The Emergence of the Euro as an International Currency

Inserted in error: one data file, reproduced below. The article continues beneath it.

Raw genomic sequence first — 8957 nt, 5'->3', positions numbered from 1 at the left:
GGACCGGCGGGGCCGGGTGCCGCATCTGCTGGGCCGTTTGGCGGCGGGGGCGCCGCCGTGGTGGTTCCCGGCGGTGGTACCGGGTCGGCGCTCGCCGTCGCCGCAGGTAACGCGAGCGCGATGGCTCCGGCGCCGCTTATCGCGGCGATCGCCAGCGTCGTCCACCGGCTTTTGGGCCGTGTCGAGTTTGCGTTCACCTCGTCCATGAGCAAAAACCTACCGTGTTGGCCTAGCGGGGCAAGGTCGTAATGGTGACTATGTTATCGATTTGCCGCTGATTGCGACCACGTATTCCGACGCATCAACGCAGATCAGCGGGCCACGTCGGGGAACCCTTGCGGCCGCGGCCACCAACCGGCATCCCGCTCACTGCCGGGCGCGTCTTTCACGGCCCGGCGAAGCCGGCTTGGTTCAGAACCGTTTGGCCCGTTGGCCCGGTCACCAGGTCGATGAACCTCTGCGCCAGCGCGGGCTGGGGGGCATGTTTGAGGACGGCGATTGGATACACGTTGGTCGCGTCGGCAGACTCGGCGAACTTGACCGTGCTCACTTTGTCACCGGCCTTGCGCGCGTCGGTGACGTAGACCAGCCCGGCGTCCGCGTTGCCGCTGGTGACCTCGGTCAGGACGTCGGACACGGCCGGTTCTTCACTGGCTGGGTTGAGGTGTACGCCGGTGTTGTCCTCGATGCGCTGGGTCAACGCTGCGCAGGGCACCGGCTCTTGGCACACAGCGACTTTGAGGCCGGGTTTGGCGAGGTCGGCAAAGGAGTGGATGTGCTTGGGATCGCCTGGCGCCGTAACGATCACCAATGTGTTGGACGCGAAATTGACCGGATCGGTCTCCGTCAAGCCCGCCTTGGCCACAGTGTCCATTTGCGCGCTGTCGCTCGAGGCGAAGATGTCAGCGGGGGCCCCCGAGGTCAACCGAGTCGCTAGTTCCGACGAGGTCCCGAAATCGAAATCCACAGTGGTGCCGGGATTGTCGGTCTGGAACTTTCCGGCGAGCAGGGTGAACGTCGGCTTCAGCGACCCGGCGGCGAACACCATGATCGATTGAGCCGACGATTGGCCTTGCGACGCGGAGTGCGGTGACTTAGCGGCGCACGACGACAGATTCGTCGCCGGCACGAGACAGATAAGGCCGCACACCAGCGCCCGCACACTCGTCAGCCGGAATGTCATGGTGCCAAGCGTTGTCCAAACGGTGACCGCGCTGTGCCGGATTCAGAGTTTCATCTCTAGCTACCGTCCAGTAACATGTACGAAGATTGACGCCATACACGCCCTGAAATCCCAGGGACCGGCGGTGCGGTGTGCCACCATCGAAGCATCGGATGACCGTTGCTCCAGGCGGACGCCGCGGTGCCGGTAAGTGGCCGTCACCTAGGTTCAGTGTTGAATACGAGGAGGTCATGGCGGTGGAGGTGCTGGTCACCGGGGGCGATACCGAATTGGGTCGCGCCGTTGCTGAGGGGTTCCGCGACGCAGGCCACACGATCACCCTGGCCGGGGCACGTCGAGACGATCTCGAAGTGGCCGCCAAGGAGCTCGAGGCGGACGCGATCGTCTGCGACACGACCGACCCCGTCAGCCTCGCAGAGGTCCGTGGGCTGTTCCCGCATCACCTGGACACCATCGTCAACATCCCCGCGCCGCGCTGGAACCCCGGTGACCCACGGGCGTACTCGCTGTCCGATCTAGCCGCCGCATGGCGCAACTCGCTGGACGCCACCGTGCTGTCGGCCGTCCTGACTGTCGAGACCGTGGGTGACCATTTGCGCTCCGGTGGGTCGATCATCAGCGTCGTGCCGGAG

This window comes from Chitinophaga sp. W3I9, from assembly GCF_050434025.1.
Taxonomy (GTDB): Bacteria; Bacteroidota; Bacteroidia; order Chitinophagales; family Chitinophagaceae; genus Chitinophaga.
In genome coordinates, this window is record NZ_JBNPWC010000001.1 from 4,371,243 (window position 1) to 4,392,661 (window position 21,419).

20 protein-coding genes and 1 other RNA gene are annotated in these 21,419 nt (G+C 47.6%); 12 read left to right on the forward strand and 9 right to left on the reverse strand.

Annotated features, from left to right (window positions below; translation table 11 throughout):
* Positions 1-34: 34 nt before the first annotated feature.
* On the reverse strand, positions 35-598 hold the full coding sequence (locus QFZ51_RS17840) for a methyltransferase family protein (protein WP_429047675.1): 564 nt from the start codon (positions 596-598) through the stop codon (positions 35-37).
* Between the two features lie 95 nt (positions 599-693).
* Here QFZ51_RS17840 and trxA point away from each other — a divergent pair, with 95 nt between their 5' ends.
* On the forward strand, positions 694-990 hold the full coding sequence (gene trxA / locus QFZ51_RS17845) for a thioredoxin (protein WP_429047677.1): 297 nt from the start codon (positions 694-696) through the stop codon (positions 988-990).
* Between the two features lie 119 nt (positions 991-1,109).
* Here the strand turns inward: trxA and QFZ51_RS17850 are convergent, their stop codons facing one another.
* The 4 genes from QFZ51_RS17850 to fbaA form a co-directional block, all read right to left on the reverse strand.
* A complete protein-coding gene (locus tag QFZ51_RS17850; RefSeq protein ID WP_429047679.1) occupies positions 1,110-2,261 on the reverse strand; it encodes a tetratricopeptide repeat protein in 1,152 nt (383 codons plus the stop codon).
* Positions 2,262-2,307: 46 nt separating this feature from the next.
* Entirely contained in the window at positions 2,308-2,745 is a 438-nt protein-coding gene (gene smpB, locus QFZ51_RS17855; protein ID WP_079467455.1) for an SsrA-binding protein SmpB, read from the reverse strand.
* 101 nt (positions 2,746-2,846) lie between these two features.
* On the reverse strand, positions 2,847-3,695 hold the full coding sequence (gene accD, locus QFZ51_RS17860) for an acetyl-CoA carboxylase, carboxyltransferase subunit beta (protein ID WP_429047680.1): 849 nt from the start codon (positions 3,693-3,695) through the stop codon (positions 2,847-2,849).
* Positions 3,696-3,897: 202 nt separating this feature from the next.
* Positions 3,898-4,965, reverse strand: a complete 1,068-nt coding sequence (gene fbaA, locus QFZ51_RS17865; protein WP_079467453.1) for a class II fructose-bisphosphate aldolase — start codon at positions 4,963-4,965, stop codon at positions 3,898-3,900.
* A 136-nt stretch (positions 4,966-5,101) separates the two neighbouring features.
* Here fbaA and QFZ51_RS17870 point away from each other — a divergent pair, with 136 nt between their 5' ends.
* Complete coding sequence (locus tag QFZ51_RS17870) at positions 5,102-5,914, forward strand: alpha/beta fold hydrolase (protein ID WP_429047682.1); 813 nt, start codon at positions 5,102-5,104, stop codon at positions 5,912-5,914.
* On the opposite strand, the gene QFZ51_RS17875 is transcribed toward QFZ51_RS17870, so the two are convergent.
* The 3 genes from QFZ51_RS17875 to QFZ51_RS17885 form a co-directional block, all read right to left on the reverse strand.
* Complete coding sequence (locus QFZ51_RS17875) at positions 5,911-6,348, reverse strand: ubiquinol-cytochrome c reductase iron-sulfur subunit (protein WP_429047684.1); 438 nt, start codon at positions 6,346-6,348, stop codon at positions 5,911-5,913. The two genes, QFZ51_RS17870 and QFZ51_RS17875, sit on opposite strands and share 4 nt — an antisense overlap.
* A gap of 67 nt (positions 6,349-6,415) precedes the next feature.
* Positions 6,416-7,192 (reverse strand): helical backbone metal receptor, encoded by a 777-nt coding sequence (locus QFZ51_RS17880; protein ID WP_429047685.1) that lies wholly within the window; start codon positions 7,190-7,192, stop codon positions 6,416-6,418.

*The European Union will enter Stage Three of Economic and Monetary Union (EMU) in 1999. The development of euro financial markets and thickness externalities in the use of the euro as means of payment will be the major factors determining the importance of the euro as an international currency. As euro securities markets become deeper and more liquid and transaction costs fall, euro assets will become more attractive, and the use of the euro as a vehicle currency will expand; the two effects interact, as we demonstrate. We use a three-region world model as a framework for alternative steady-state scenarios. With forex and securities market data, we assess the plausibility of those scenarios and the implications for economic efficiency (welfare). We find that the euro may take on some of the current roles of the dollar, but the extent to which it does will depend on policy decisions and on the beliefs of market participants. The welfare analysis reveals potential quantitatively significent benefits for the euro area, at the cost of the United States and (to a lesser degree) Japan. During the transition to the new equilibrium, the main effect of the introduction of the euro will come through portfolio shifts that are likely to favour an appreciation of the new currency vis-à-vis the dollar (and the yen). Whatever the likely long-run outcome, the dollar will remain quantitatively dominant for some time because of inertia and hysteresis – with multiple equilibria and likely threshold effects, we would not expect a quick transition to a new equilibrium. The early period could see considerable instability associated with the emergence of the euro, especially if the United States were to resist any decline in the international status of the dollar.
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